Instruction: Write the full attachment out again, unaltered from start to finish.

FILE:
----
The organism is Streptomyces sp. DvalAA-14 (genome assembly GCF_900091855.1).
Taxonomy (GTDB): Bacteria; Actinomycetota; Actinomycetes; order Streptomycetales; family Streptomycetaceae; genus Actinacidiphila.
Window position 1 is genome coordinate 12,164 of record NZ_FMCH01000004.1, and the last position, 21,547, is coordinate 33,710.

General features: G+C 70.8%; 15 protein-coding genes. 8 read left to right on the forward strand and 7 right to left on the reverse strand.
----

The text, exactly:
The organism is Streptomyces sp. DvalAA-14 (genome assembly GCF_900091855.1).
Taxonomy (GTDB): Bacteria; Actinomycetota; Actinomycetes; order Streptomycetales; family Streptomycetaceae; genus Actinacidiphila.
Window position 1 is genome coordinate 12,164 of record NZ_FMCH01000004.1, and the last position, 21,547, is coordinate 33,710.

General features: G+C 70.8%; 15 protein-coding genes. 8 read left to right on the forward strand and 7 right to left on the reverse strand.